• USDA says ERS has trouble recruiting researchers to the D.C. location and that moving would ease these difficulties. The report says USDA hasn’t supplied any public data to support the assertion that there is a recruiting problem. In fact, ERS has avoided recruiting challenges that other federal agencies face, the report says. “As the #3-ranked institution in the world for agricultural economic research, ERS is a top agency for which to work. … Further, Washington, D.C., is likely the largest concentration of agricultural economists in the world, with the other three top-four agricultural economics agencies all located there.”
  • USDA says moving ERS will result in cost savings. The report says USDA has not documented the savings and in fact has backed away from the cost savings claim, moving from calling the savings “significant” to saying that the move would create “potential for saving on employment and facilities costs.”
  • The USDA says moving ERS out of Washington will put the agency closer to stakeholders. The American Statistical Association report says D.C.-based lawmakers, policymakers, USDA staff, and other federal agencies are ERS’s primary constituents.
  • The report also criticizes USDA for not requesting public comment on the restructuring and for moving the proposal forward too quickly.

In response to a query from the Daily Yonder, USDA sent the following statement (which it also provided to other media last week):

“The planned move of ERS and NIFA has generated great enthusiasm around the country, as 136 parties in 35 states have formally expressed interest in hosting the agencies. USDA is undertaking the relocations for a variety of reasons. The move will place important USDA resources closer to many stakeholders, most of whom live and work far from the Washington, D.C. area. Additionally, taxpayers will realize significant savings on employment costs and rent, which will allow more employees to be retained in the long run, even in the face of tightening budgets. Finally, the plan will improve USDA’s ability to attract and retain highly qualified staff with training and interests in agriculture, many of whom come from land-grant universities.”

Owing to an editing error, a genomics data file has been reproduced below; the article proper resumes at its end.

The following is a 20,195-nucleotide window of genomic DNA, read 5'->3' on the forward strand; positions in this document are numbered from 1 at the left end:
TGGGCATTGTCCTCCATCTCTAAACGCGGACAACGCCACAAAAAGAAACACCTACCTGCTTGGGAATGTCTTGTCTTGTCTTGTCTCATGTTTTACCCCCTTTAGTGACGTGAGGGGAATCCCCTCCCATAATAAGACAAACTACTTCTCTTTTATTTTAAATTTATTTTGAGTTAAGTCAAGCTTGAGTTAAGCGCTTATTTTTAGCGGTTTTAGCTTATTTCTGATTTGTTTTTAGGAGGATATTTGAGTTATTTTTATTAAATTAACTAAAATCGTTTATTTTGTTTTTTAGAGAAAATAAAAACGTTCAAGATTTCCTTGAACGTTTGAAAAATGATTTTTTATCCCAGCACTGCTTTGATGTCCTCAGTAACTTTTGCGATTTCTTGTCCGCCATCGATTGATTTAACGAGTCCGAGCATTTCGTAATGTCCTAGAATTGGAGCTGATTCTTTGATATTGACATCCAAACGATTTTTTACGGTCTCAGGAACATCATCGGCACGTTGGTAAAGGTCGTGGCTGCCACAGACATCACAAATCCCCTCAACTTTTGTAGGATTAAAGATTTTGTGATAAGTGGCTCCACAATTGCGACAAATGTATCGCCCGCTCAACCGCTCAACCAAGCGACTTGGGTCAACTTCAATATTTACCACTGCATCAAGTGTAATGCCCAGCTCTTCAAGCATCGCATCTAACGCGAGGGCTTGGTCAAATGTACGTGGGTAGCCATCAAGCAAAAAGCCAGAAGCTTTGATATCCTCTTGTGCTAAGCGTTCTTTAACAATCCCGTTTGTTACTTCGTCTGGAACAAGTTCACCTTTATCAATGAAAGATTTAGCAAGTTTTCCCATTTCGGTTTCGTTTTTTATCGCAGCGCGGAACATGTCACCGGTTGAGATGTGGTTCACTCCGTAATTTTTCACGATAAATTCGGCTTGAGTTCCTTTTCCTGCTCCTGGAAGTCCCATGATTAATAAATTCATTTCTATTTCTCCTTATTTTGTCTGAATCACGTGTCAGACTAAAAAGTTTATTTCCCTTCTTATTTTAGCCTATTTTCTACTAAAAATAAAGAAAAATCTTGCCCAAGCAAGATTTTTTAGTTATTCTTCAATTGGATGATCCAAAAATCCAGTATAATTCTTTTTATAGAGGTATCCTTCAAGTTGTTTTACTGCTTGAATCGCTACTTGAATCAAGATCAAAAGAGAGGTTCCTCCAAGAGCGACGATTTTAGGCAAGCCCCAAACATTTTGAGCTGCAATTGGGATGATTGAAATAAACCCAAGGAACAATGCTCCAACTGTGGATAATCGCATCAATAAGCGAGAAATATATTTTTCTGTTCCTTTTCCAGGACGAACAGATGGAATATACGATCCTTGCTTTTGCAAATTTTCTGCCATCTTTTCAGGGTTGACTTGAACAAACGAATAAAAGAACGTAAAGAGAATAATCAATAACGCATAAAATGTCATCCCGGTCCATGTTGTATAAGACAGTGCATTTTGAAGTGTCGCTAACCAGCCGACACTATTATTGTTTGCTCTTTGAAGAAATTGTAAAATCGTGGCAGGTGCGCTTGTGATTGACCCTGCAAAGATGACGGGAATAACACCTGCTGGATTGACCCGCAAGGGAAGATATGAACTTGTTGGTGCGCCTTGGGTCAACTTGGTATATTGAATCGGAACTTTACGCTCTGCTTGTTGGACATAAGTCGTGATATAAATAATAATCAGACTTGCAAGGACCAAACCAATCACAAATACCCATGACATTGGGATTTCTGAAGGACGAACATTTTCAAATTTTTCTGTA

The Daily Yonder routinely republishes reports generated by the Economic Research Service and uses ERS data in its reporting. In recent months, ERS reports and data have been used in Daily Yonder stories on the impact of school nutrition programs, demographic characteristics of rural veterans, rural employment patterns, the relationship of farm size to federal farm support, rural economic innovation, and changes in U.S. population trends. The most recent ERS publication is the 2018 edition of “Rural America at a Glance,” a reference brochure with commonly cited data on employment, population, agricultural production, and other economic and demographic data.

Tim Marema is editor of the Daily Yonder. Reach him at tim@dailyyonder.com.